Fisher Science Hall at Susquehanna University offers an example of the massive impact that a structures can have on both science communities and curriculums. Though the unorthodox principles encorporated in the buildings design drew early criticism from some, the unusual features were soon changing the way science was done and taught at Susquehanna. Conversations were taking place between faculty on the atrium balconies, and strong interdisciplinary programs and classes were being formed. Upperclassmen, underclassmen and faculty were mixing in departmental conversation zones. Students who might have been intimidated by traditionaly styled programs in traditional buildings were being attracted to natural science by labs with windows facing Fisher's hallways. All of these design elements were the product of careful pre-construction planning and thoughtful discussion about goals, needs, concerns, and dreams.
Classrooms are some of the most critical spaces in a science facility. Classrooms that work happen as a result of thinking first about how subjects will be taught. Just as there are multiple teaching and learning styles in undergraduate education, so there ought to be multiple styles of classrooms. Possibilities include lecture rooms, demonstration classrooms, media classrooms, and electronic classrooms.
Asking the Right Questions
Classroom/Lab Questions To Ask:
How might the design of a facility assist the faculty in their teaching and research?
What can be done in the planning stages to create a teaching laboratory that will be help us to teach science now, with the current technology at hand?
How can we ensure that the lab will remain useful in the future as new technologies become available?
Is a discipline specific lab required/desired?
There are many options to consider when deciding on designs for laboratories. Traditional labs built from the 1950s and 1960s don't do a good job of accommodating the new, hands-on, open-ended work being done by undergraduates today. Modern teaching labs should incorporate appropriate numbers and styles of student workstations, shared benches, and storage spaces in an organizational model that corresponds to the preferred teaching style. Design choices in a teaching lab can either impede or enable effective teaching, so considerations of noise and sight lines must also be made with the desired method of teaching in mind. In labs more dedicated to research than teaching, equipment purchases and classroom arrangement can be adjusted to better accommodate the research purposes of a particular discipline. It must be noted that the spaces surrounding a lab can be as important to teaching and research as the labs themselves. With this in mind, planners should take care that adjacencies are well-designed and integrated into the overall educational goals of construction or remodeling.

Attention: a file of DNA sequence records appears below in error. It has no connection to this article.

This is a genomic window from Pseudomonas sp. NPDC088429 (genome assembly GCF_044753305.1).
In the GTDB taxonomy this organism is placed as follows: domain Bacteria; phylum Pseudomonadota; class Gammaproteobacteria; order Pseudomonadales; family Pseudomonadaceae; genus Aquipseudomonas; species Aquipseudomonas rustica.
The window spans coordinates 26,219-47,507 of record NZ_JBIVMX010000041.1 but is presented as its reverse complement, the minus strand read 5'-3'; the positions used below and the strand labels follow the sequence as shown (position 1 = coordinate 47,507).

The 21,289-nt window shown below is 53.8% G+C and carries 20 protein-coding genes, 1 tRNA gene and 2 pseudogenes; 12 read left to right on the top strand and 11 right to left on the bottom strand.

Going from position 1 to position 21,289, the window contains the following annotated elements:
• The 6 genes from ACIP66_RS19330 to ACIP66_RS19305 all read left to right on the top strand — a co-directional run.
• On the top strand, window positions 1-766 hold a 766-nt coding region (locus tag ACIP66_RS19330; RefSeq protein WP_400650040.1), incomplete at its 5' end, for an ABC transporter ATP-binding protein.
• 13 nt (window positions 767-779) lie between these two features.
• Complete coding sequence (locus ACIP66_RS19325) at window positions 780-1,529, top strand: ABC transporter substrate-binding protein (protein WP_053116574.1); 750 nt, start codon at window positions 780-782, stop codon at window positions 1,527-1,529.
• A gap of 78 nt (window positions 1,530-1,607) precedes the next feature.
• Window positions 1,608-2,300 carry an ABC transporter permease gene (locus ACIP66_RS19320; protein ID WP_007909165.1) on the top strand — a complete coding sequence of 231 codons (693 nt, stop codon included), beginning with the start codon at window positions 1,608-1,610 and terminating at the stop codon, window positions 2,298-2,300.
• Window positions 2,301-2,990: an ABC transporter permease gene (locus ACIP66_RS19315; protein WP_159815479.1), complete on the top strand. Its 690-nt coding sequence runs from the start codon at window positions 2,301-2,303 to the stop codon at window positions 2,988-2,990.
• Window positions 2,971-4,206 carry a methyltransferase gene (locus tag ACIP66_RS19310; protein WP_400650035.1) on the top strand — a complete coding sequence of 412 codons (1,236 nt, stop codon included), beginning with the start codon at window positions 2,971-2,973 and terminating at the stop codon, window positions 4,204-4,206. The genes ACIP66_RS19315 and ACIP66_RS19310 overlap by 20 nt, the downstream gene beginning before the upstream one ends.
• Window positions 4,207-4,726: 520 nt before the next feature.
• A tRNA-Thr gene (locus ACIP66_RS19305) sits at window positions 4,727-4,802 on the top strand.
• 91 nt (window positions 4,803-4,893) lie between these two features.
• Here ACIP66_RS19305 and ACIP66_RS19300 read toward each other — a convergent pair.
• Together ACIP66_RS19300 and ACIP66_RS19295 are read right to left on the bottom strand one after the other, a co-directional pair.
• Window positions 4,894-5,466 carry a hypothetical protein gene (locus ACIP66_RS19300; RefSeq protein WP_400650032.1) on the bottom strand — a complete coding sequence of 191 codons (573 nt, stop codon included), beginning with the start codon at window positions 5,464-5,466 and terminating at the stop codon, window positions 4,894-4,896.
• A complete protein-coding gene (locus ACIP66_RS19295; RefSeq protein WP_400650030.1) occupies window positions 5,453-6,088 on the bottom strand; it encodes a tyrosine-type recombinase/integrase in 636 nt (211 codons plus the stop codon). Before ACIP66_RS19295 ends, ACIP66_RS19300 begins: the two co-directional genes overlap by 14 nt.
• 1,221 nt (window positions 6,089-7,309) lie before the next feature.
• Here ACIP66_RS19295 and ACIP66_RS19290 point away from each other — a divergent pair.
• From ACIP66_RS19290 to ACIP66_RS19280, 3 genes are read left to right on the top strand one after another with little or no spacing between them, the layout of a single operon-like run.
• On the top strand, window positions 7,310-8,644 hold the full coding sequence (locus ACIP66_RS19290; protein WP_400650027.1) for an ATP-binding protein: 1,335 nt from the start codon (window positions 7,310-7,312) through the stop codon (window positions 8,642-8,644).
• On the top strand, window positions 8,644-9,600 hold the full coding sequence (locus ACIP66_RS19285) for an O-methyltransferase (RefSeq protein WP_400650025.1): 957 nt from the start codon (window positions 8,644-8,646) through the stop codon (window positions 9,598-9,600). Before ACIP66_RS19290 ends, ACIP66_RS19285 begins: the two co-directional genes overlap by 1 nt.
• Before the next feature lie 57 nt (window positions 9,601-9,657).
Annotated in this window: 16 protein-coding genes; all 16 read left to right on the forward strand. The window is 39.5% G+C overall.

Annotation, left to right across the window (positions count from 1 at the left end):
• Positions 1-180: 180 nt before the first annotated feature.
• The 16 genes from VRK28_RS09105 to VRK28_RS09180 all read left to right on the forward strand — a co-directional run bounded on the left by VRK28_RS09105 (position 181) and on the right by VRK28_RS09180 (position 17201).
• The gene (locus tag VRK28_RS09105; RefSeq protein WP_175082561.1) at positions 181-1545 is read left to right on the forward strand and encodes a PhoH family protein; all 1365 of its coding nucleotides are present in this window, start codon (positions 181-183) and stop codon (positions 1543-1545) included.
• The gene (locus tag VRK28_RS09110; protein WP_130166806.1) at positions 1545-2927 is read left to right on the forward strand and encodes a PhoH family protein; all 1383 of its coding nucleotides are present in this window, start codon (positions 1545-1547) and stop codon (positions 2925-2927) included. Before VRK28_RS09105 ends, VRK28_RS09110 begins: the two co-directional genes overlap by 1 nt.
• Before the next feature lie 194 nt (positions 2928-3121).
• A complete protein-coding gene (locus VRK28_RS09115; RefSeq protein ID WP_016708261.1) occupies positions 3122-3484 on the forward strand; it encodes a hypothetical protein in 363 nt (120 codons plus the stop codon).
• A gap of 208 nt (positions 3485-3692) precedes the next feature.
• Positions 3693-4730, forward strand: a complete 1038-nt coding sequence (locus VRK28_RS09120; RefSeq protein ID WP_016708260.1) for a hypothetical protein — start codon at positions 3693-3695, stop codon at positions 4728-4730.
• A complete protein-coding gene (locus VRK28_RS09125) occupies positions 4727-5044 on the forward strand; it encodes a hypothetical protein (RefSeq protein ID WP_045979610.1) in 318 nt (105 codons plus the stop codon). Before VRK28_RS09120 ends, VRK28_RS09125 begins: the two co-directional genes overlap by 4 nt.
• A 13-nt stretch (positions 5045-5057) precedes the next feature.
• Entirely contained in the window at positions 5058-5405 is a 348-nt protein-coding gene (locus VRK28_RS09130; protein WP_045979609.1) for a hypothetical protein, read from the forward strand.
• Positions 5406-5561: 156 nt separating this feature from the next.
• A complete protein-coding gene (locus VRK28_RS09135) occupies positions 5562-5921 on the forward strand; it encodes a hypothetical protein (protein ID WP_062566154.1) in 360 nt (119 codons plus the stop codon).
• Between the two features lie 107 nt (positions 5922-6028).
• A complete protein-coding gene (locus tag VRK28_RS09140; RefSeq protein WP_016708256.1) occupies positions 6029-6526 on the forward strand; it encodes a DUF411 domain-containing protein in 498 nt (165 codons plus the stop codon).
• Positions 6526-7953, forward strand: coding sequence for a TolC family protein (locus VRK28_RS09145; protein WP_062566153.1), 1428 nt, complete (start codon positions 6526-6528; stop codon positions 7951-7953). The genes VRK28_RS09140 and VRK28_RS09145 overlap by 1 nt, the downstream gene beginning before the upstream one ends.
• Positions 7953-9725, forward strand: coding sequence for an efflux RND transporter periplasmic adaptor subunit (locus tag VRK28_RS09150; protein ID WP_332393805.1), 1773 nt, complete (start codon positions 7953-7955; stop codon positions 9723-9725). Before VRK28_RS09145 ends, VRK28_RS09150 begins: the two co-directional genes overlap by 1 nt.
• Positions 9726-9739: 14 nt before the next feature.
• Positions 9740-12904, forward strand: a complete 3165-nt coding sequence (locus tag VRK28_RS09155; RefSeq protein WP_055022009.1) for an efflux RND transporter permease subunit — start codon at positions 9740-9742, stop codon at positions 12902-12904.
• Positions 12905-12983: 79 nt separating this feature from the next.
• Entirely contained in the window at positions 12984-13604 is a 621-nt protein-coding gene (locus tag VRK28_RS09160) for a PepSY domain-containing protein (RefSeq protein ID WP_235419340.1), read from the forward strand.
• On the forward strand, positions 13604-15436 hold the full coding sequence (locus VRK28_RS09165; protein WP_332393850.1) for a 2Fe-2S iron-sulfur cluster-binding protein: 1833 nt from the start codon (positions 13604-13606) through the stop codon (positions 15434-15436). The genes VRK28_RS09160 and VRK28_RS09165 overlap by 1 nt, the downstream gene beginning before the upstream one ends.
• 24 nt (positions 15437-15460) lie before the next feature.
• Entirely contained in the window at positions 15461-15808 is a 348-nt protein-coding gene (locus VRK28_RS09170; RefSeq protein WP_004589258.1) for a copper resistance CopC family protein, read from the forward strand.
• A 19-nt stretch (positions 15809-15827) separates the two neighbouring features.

Faculty offices have an effect on how well faculty can instruct their students and interact with each other, and so care should be taken with them as well. Planners should determine how an office will be used before they determine what it will look like. Since faculty are both scholars and teachers, their office spaces need to accommodate both roles. Computer space needs to be provided as well as access to the internal and external teleconferencing and electronic networks which may be available in the future. The arrangement of offices should be informed by issues relating to faculty interaction, student access, and energy conservation.
From Experience: Harvey Mudd College
The Olin Science Hall at Harvey Mudd College, completed to house two new departments, biology and computer science, and to provide new quarters for the mathematics department. With bold and careful planning, Olin's designers were able to create a facility with need-specific labs and adjacencies. Students at Harvey Mudd are expected to involve themselves heavily in independent research, and research labs were constructed specifically for this purpose. The teaching labs vary depending on subject. The neurobiology lab incorporates six neuroworkstations with digital imaging capability. Developmental genetics, population biology, molecular microbiology, physiological ecology, and plant physiology also have spaces designed with their particular research effort in mind. Because very little of the workspace in the labs is built in, Harvey Mudd's new center remains adaptable to future changes in curriculum and teaching methods.Back to top